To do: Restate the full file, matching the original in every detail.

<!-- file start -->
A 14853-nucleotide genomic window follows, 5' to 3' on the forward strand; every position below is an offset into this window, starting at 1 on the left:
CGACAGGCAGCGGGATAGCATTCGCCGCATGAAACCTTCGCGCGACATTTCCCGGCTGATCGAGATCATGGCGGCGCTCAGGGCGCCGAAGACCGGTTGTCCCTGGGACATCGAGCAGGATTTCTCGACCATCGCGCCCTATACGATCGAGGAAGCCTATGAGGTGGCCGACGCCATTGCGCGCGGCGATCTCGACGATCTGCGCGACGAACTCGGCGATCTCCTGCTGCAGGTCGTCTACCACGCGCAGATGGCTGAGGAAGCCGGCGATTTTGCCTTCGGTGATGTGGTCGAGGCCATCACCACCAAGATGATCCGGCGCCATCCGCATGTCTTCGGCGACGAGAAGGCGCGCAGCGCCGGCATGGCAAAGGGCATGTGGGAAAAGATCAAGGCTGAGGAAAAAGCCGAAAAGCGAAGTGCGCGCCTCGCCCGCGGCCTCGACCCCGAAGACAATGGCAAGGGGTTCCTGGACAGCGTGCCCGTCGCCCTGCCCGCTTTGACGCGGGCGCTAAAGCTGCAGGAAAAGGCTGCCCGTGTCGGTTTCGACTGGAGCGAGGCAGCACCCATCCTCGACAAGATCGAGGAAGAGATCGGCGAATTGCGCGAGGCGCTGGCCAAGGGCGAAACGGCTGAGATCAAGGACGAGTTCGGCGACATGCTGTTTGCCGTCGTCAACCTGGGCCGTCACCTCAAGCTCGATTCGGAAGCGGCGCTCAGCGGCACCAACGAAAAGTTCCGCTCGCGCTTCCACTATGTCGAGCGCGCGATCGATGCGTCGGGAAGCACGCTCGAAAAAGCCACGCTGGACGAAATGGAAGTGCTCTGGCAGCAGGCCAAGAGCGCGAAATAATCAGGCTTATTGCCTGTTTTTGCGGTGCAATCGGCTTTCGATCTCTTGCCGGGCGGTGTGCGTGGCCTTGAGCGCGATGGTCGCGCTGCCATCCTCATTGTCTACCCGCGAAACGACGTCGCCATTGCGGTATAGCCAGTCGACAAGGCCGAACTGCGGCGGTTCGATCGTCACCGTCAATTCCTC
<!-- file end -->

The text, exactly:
A 14853-nucleotide genomic window follows, 5' to 3' on the forward strand; every position below is an offset into this window, starting at 1 on the left:
CGACAGGCAGCGGGATAGCATTCGCCGCATGAAACCTTCGCGCGACATTTCCCGGCTGATCGAGATCATGGCGGCGCTCAGGGCGCCGAAGACCGGTTGTCCCTGGGACATCGAGCAGGATTTCTCGACCATCGCGCCCTATACGATCGAGGAAGCCTATGAGGTGGCCGACGCCATTGCGCGCGGCGATCTCGACGATCTGCGCGACGAACTCGGCGATCTCCTGCTGCAGGTCGTCTACCACGCGCAGATGGCTGAGGAAGCCGGCGATTTTGCCTTCGGTGATGTGGTCGAGGCCATCACCACCAAGATGATCCGGCGCCATCCGCATGTCTTCGGCGACGAGAAGGCGCGCAGCGCCGGCATGGCAAAGGGCATGTGGGAAAAGATCAAGGCTGAGGAAAAAGCCGAAAAGCGAAGTGCGCGCCTCGCCCGCGGCCTCGACCCCGAAGACAATGGCAAGGGGTTCCTGGACAGCGTGCCCGTCGCCCTGCCCGCTTTGACGCGGGCGCTAAAGCTGCAGGAAAAGGCTGCCCGTGTCGGTTTCGACTGGAGCGAGGCAGCACCCATCCTCGACAAGATCGAGGAAGAGATCGGCGAATTGCGCGAGGCGCTGGCCAAGGGCGAAACGGCTGAGATCAAGGACGAGTTCGGCGACATGCTGTTTGCCGTCGTCAACCTGGGCCGTCACCTCAAGCTCGATTCGGAAGCGGCGCTCAGCGGCACCAACGAAAAGTTCCGCTCGCGCTTCCACTATGTCGAGCGCGCGATCGATGCGTCGGGAAGCACGCTCGAAAAAGCCACGCTGGACGAAATGGAAGTGCTCTGGCAGCAGGCCAAGAGCGCGAAATAATCAGGCTTATTGCCTGTTTTTGCGGTGCAATCGGCTTTCGATCTCTTGCCGGGCGGTGTGCGTGGCCTTGAGCGCGATGGTCGCGCTGCCATCCTCATTGTCTACCCGCGAAACGACGTCGCCATTGCGGTATAGCCAGTCGACAAGGCCGAACTGCGGCGGTTCGATCGTCACCGTCAATTCCTC